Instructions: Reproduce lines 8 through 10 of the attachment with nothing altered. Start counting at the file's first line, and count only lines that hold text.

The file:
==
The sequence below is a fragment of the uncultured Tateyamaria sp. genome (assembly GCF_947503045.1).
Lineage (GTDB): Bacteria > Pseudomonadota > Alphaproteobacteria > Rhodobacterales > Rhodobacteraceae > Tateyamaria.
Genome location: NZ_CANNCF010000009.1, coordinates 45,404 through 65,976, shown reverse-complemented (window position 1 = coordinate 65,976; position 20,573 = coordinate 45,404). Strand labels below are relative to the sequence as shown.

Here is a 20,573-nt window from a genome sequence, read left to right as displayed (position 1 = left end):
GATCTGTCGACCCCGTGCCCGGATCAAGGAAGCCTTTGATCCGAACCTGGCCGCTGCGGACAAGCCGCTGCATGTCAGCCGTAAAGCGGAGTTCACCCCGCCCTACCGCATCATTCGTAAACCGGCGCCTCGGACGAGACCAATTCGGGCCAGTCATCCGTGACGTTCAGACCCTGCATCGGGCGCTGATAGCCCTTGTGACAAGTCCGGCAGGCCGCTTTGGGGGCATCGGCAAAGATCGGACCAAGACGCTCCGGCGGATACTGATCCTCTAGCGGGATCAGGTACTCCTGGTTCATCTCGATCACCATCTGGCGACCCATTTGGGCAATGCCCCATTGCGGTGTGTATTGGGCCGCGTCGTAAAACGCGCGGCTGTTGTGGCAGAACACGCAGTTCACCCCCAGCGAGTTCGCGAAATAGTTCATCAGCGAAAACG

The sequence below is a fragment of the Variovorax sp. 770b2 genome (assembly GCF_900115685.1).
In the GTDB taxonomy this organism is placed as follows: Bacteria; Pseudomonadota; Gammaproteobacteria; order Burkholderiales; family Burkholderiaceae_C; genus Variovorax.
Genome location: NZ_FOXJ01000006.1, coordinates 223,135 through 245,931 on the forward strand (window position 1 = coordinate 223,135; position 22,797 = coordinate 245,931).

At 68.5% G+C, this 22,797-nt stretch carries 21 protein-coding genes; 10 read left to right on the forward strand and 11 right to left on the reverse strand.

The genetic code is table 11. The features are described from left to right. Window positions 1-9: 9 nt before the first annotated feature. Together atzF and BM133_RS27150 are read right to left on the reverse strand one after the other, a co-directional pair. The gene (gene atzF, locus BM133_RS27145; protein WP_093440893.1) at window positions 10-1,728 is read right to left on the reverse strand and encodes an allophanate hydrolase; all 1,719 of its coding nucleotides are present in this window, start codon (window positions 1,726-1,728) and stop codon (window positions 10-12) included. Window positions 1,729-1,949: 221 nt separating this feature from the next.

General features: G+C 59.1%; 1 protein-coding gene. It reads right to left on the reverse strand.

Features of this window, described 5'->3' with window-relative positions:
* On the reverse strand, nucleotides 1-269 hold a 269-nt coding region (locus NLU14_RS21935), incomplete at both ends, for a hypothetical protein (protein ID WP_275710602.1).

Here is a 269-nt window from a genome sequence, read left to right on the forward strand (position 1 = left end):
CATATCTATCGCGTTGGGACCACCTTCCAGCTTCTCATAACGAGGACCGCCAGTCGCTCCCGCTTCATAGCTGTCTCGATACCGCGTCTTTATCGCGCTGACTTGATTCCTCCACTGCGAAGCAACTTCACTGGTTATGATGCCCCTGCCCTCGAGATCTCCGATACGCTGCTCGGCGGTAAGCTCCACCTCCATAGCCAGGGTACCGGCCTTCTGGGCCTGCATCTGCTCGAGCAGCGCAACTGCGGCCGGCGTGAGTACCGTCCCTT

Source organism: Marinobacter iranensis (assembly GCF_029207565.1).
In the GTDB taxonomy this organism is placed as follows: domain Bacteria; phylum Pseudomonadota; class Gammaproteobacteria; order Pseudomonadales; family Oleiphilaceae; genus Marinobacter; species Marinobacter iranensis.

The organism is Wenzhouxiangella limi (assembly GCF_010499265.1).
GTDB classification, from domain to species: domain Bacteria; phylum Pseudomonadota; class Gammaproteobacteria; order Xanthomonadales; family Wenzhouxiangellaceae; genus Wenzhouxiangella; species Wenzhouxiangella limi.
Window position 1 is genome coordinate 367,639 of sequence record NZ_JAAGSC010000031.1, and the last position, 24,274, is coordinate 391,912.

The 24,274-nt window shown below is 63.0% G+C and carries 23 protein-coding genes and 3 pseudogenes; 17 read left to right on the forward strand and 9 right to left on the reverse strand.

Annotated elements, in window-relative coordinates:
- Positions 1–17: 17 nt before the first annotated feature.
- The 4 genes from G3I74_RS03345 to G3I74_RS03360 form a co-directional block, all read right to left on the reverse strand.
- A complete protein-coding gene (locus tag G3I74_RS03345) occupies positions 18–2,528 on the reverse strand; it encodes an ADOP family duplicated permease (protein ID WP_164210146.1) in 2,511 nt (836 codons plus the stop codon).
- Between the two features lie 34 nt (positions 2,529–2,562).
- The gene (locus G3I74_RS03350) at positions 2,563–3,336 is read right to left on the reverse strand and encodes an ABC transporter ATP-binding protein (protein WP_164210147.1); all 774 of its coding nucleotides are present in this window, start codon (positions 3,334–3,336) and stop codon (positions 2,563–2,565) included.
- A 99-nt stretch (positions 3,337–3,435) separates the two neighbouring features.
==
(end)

Genome location: NZ_FOXJ01000006.1, coordinates 223,135 through 245,931 on the forward strand (window position 1 = coordinate 223,135; position 22,797 = coordinate 245,931).

At 68.5% G+C, this 22,797-nt stretch carries 21 protein-coding genes; 10 read left to right on the forward strand and 11 right to left on the reverse strand.

The genetic code is table 11. The features are described from left to right. Window positions 1-9: 9 nt before the first annotated feature. Together atzF and BM133_RS27150 are read right to left on the reverse strand one after the other, a co-directional pair. The gene (gene atzF, locus BM133_RS27145; protein WP_093440893.1) at window positions 10-1,728 is read right to left on the reverse strand and encodes an allophanate hydrolase; all 1,719 of its coding nucleotides are present in this window, start codon (window positions 1,726-1,728) and stop codon (window positions 10-12) included. Window positions 1,729-1,949: 221 nt separating this feature from the next.